Cane Corso Potty Training


How to potty train a Cane Corso puppy with the Potty Training Puppy Apartment crate. We have Cane Corso house training solutions, so housebreaking Cane Corso puppies will be fast and easy. Over 50,000 dogs have been successfully potty trained with our world-famous indoor dog potty, called the Potty Training Puppy Apartment, including Cane Corsos. The free video below is a short version of our 15-minute video which is located on our Home Page. The training techniques and tips are being demonstrated by Miniature Pinscher puppies, however, the techniques are exactly the same for a Cane Corso puppy or a Cane Corso adult dog. If you are seeking Cane Corso puppies for sale or adoption, please visit our Breeders page. At the bottom half of this page is specific breed information about the temperament and traits of a Cane Corso, also known as an Italian Mastiff. If this breed is available in a teacup, toy or miniature size it will be mentioned below.



The Cane Corso is a highly protective and intelligent dog who requires careful training and management to be the best he can be. This old Italian dog breed was developed to guard property and hunt big game such as wild boar. He is powerful and athletic and is best suited to an experienced owner who has a large, securely fenced yard. The Cane Corso (Corso for short) is a serious dog breed for a person who is serious about having a dog as a companion and who can provide him with the firm and loving guidance he needs to become a great dog. He is a family-only dog. Don’t expect him to buddy up with everyone he meets: He has no interest in people or other animals outside his family, but those within the family will have his undivided loyalty and protection. Give this dog a job. He’s unwilling to just lie around all day and will find his own “work” to do if you don’t provide it: usually running the fence and barking at passersby, digging holes to China, or chewing up your furniture. If you have a farm or ranch, he will help you with the livestock; otherwise, get him involved in a dog sport such as agility, dock diving, nose work, obedience, or tracking.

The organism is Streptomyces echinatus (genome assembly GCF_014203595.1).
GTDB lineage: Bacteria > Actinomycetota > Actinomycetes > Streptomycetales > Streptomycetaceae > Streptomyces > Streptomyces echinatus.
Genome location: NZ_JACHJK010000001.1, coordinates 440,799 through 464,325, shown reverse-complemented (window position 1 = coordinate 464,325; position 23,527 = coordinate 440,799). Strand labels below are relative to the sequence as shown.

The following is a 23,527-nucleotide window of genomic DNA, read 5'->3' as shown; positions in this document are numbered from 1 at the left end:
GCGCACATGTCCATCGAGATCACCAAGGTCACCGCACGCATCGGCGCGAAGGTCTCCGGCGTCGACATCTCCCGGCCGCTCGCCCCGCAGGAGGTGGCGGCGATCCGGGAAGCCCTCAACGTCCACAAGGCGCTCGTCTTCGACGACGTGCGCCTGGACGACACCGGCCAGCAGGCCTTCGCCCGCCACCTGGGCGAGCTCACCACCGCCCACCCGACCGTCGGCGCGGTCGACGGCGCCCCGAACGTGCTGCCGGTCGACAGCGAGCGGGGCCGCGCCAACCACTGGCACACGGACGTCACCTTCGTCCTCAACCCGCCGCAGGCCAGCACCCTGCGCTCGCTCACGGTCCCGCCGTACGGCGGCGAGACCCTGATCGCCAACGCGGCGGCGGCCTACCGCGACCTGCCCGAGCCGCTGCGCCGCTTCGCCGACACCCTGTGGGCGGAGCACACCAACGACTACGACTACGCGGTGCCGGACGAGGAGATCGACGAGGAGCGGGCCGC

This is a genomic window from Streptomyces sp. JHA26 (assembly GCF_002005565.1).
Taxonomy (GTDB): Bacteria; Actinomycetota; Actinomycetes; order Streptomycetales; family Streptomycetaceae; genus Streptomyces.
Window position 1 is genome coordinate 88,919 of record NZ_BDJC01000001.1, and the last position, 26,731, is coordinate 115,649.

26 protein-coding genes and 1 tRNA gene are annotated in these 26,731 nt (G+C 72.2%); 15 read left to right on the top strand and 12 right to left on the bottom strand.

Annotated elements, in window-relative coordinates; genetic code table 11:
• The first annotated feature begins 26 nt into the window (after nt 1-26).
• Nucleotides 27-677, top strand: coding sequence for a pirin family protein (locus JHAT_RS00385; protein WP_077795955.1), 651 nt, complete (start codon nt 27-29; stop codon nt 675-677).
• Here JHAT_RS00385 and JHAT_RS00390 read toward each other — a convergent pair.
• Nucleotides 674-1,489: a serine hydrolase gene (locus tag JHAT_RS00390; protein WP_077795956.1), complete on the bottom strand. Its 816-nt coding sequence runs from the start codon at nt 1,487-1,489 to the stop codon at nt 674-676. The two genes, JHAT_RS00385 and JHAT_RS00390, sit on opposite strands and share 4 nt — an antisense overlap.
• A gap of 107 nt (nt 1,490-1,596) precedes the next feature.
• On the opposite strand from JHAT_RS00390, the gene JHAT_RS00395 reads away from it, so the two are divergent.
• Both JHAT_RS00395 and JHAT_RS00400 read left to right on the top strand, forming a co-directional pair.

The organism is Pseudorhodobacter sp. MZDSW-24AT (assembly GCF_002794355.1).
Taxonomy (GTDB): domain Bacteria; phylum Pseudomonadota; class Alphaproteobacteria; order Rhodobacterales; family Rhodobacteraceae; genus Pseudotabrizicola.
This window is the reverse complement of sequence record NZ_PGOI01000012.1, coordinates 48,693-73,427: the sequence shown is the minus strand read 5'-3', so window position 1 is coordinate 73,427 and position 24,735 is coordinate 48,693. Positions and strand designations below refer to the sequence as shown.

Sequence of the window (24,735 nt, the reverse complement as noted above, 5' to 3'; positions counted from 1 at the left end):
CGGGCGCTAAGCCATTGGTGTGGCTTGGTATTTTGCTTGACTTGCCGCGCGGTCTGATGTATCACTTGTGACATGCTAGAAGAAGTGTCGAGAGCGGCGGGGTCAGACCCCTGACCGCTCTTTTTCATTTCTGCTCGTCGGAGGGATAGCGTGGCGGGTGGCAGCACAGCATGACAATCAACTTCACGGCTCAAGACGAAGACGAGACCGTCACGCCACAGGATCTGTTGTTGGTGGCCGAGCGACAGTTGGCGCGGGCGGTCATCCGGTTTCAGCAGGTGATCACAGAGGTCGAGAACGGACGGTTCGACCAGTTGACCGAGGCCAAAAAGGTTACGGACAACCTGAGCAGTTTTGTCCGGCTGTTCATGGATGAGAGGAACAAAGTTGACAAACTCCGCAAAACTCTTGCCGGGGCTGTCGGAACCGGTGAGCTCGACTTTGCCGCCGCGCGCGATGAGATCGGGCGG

Corsos are generally healthy, but like all breeds, they’re prone to certain health conditions. Not all Corsos will get any or all of these diseases, but it’s important to be aware of them if you’re considering this breed. The Corso can be prone to hip dysplasia; eyelid abnormalities such as entropion, ectropion, and cherry eye; demodectic mange (which can be heritable); and gastric torsion, also known as bloat. Expect breeders to have up-to-date health clearances certifying that a puppy’s parents are free of eye disease and hip dysplasia. Clearances should be in the form of an eye exam by a board-certified veterinary ophthalmologist with the results registered with the Orthopedic Foundation for Animals and an OFA or Pennhip evaluation of the hips. You can confirm health clearances by checking the OFA website or the website of the Canine Health Information Center. You should also ask if any of the breeder’s dogs have ever suffered bloat or mange.

The Corso is one of many Mastiff-type dogs. This one was developed in Italy and is said to descend from Roman war dogs. He is more lightly built than his cousin, the Neapolitan Mastiff, and was bred to hunt game, guard property, and be an all-around farm hand. Their work included rounding up pigs or cattle and helping to drive them to market. The word “cane,” of course, is Latin for dog and derives from the word “canis.” The word “corso” may come from “cohors,” meaning bodyguard, or from “corsus,” an old Italian word meaning sturdy or robust. The breed declined as farming became more mechanized and came near to extinction, but starting in the 1970s dog fanciers worked to rebuild the Corso. The Society Amatori Cane Corso was formed in 1983, and the Federation Cynologique Internationale recognized the breed in 1996. A man named Michael Sottile imported the first litter of Corsos to the United States in 1988, followed by a second litter in 1989. The International Cane Corso Association was formed in 1993. Eventually, the breed club sought recognition from the American Kennel Club, which was granted in 2010. The breed is now governed by the Cane Corso Association of America.